Americans Need a Savior Not Another Guru
By Michael Bresciani
Mrs. Dixon the famous prognosticator and psychic to the stars talked for several hours as my friend sat in the audience and took notes. Although she didn't believe that Jeanne Dixon was a legitimate source of prophecy she wasn't listening as much to her predictions, as she was to her choice of words.
She counted the personal pronouns Dixon used like, I, me, and mine. The list of pronouns was in the hundreds. She also listed the times Dixon used words like God, Jesus Christ or the Holy Spirit. That list consisted of about a dozen mentions. I remember that I was somewhat shocked by what I thought was a hyper critical assessment of Dixon's presentation. My friend was one of the mildest and most helpful persons I had ever known and this seemed so out of character for her.
I've had over three decades to ponder her critique and ponder it I have. In fact, now I use this same kind of observation without giving it a second thought. I have listened to countless speakers and preachers since then and I noticed that some use all too many personal pronouns while others refer to God, Jesus Christ, the Apostles or the scripture in general. The other thing I noticed, is that I am always far more edified or inspired by the speakers who use the latter method.
In the last ten years or so another type of preaching seems to have emerged. I call it the "you" gospel. Preachers plug the word you in some cases at a rate of a ten to one against words like God or Christ. Its how you feel, or what you accomplish, what you are learning or how you are succeeding. In a success worshipping culture like ours it works very well and preachers taking this approach are not lacking adherents or followers. Many have become more like gurus than preachers of the gospel. I have often wondered why they don't just forget the gospel entirely and move over into the motivational speakers' circuit.
I can hardly fight off the temptation to borrow a familiar phrase that the late John F. Kennedy used. Modified for present use it would sound something like this. Ask not what God can do for you, but ask what you can do for your God. Oversimplified? I think not. The last time I read my bible it still said that we are bond servants to our Lord Jesus Christ. I still take this to mean we are serving him and not the other way around. The gospel is to be obeyed, not just used as sensitivity training.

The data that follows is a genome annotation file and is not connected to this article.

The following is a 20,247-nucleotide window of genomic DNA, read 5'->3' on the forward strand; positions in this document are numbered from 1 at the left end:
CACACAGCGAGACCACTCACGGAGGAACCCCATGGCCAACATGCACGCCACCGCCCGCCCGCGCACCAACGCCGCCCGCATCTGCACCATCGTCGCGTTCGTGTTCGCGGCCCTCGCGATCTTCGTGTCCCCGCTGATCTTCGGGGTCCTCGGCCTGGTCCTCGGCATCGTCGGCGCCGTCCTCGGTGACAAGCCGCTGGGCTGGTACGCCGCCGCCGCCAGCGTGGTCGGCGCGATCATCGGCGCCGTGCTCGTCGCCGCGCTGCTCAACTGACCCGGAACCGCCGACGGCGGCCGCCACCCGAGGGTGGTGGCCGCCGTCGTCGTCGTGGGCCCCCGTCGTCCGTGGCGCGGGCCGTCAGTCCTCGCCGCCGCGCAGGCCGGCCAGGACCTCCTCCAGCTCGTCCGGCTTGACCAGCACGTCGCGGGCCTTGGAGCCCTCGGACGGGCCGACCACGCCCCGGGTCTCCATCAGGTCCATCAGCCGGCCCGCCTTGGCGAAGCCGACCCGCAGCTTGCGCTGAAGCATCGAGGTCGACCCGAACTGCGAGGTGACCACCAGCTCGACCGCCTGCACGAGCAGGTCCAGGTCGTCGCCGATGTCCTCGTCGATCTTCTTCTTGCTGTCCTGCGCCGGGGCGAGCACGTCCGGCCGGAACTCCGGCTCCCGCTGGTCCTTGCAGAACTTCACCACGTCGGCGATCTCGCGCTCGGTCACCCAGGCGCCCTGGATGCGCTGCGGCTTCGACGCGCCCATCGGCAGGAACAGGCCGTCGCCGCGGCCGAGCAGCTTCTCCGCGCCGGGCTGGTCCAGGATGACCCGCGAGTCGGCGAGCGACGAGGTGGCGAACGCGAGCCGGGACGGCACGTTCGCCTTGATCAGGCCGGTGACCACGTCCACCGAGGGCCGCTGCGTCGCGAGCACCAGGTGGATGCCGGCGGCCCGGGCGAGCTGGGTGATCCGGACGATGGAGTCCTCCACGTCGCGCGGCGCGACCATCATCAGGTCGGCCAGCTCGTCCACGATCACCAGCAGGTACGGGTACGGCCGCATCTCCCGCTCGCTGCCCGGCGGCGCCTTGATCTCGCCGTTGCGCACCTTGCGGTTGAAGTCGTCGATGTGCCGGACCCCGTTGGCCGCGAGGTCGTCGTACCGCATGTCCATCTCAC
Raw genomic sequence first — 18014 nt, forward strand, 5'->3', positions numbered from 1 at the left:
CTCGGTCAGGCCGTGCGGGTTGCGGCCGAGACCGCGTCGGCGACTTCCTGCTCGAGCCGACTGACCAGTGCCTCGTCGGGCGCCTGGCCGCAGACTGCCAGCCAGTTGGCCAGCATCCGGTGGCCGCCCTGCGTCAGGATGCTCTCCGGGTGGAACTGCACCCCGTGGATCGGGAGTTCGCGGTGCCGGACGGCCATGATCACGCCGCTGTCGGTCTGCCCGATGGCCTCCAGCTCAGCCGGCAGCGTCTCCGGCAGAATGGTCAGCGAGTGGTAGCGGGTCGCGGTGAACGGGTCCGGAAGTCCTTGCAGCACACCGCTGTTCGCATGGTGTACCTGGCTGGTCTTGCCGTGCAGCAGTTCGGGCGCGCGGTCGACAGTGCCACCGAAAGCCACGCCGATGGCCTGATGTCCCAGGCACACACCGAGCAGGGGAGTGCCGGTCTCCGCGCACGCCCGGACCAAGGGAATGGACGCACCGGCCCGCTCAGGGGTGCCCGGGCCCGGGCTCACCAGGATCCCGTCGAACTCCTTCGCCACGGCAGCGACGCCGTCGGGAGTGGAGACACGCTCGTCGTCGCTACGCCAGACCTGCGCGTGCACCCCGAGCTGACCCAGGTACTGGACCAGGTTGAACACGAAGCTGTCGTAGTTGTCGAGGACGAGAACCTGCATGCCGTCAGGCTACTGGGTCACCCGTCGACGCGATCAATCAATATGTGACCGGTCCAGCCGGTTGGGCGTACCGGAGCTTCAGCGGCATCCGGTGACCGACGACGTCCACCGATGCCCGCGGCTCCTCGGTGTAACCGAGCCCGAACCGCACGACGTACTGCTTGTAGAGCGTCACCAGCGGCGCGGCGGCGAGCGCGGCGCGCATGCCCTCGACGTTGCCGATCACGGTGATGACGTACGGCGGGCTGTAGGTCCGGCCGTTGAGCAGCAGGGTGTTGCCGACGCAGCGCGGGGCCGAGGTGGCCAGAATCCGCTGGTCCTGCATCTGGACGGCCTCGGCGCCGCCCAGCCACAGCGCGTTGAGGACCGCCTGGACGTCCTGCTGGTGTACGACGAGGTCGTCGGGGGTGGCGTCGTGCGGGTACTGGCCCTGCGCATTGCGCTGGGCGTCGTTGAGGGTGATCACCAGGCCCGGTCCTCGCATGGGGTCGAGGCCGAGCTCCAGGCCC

On a recent nationally syndicated TV newscast I listened to several people discussing the chances the believer has to stand up for their beliefs in this difficult place in time. Among them was my former Pastor, Dr. Richard land who is heard daily on over 600 radio stations around the country. One of the guests speaking along with Richard was a well known U.S. senator.
What he said in one breath was more poignant than anything I heard in any sermon for a long time. He said that this is a time of great opportunity for Christians throughout the US, not for proving what God can do for us. It is a time, he said, for us to prove to God that we are thankful for his salvation and ready to prove to him that we are his sons and daughters. Coming from a politician, and yet this statement should be engraved on the minds of every believer from Maine to California.
Jesus said, So likewise ye, when ye shall have done all those things which are commanded you, say, We are unprofitable servants: we have done that which was our duty to do. Mt 25:30 KJV How have we managed to twist this simple teaching to mean something almost the opposite of the way it was given? The preachers of the "you" gospel would have us to believe it should read…When God has done everything for us that He has promised to do, it will be very profitable for us.
I thought the "me" generation was only for the eighties but perhaps it has spawned an entirely new generation that might be referred to as the "Me, Myself and I" generation. Oh, those pesky pronouns!
Rev Bresciani has written many articles over the past thirty years in such periodicals as Guideposts and Catholic Digest. He is the author of two books available on Amazon.com, Alibris, Barnes and Noble and many other places. Rev Bresciani wrote, Hook Line and Sinker or What has Your Church Been Teaching You, published by PublishAmerica of Baltimore MD. He also wrote a book recently released by Xulon Press entitled An American Prophet and His Message, Questions and Answers on the Second Coming of Christ. Rev Bresciani has his own website at americanprophet.org